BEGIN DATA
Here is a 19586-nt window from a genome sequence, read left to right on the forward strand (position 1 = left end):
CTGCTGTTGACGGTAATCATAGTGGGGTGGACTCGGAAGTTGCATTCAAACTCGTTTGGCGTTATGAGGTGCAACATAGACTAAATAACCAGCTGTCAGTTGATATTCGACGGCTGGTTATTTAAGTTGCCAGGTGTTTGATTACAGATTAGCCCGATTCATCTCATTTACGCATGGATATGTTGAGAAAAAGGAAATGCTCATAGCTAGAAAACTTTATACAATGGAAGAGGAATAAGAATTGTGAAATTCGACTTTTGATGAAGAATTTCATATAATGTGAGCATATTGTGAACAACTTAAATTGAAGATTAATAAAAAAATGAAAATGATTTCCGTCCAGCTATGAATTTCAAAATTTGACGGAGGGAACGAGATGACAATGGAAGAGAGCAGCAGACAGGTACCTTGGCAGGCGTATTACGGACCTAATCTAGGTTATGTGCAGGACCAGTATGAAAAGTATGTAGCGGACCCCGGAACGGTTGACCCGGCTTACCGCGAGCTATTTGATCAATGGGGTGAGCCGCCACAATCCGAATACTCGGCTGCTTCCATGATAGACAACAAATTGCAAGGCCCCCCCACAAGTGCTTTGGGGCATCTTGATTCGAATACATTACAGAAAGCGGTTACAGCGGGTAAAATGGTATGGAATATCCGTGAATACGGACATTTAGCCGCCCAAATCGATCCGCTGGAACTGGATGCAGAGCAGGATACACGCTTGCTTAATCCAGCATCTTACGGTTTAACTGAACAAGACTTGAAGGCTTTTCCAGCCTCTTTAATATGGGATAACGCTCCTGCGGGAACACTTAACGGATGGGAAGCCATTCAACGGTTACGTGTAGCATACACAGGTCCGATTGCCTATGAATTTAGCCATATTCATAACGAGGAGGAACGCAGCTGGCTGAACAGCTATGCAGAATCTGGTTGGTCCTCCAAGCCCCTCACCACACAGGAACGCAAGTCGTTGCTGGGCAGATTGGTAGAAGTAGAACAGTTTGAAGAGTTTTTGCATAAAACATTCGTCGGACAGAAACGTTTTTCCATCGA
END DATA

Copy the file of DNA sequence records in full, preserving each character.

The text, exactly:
Here is a 19586-nt window from a genome sequence, read left to right on the forward strand (position 1 = left end):
CTGCTGTTGACGGTAATCATAGTGGGGTGGACTCGGAAGTTGCATTCAAACTCGTTTGGCGTTATGAGGTGCAACATAGACTAAATAACCAGCTGTCAGTTGATATTCGACGGCTGGTTATTTAAGTTGCCAGGTGTTTGATTACAGATTAGCCCGATTCATCTCATTTACGCATGGATATGTTGAGAAAAAGGAAATGCTCATAGCTAGAAAACTTTATACAATGGAAGAGGAATAAGAATTGTGAAATTCGACTTTTGATGAAGAATTTCATATAATGTGAGCATATTGTGAACAACTTAAATTGAAGATTAATAAAAAAATGAAAATGATTTCCGTCCAGCTATGAATTTCAAAATTTGACGGAGGGAACGAGATGACAATGGAAGAGAGCAGCAGACAGGTACCTTGGCAGGCGTATTACGGACCTAATCTAGGTTATGTGCAGGACCAGTATGAAAAGTATGTAGCGGACCCCGGAACGGTTGACCCGGCTTACCGCGAGCTATTTGATCAATGGGGTGAGCCGCCACAATCCGAATACTCGGCTGCTTCCATGATAGACAACAAATTGCAAGGCCCCCCCACAAGTGCTTTGGGGCATCTTGATTCGAATACATTACAGAAAGCGGTTACAGCGGGTAAAATGGTATGGAATATCCGTGAATACGGACATTTAGCCGCCCAAATCGATCCGCTGGAACTGGATGCAGAGCAGGATACACGCTTGCTTAATCCAGCATCTTACGGTTTAACTGAACAAGACTTGAAGGCTTTTCCAGCCTCTTTAATATGGGATAACGCTCCTGCGGGAACACTTAACGGATGGGAAGCCATTCAACGGTTACGTGTAGCATACACAGGTCCGATTGCCTATGAATTTAGCCATATTCATAACGAGGAGGAACGCAGCTGGCTGAACAGCTATGCAGAATCTGGTTGGTCCTCCAAGCCCCTCACCACACAGGAACGCAAGTCGTTGCTGGGCAGATTGGTAGAAGTAGAACAGTTTGAAGAGTTTTTGCATAAAACATTCGTCGGACAGAAACGTTTTTCCATCGA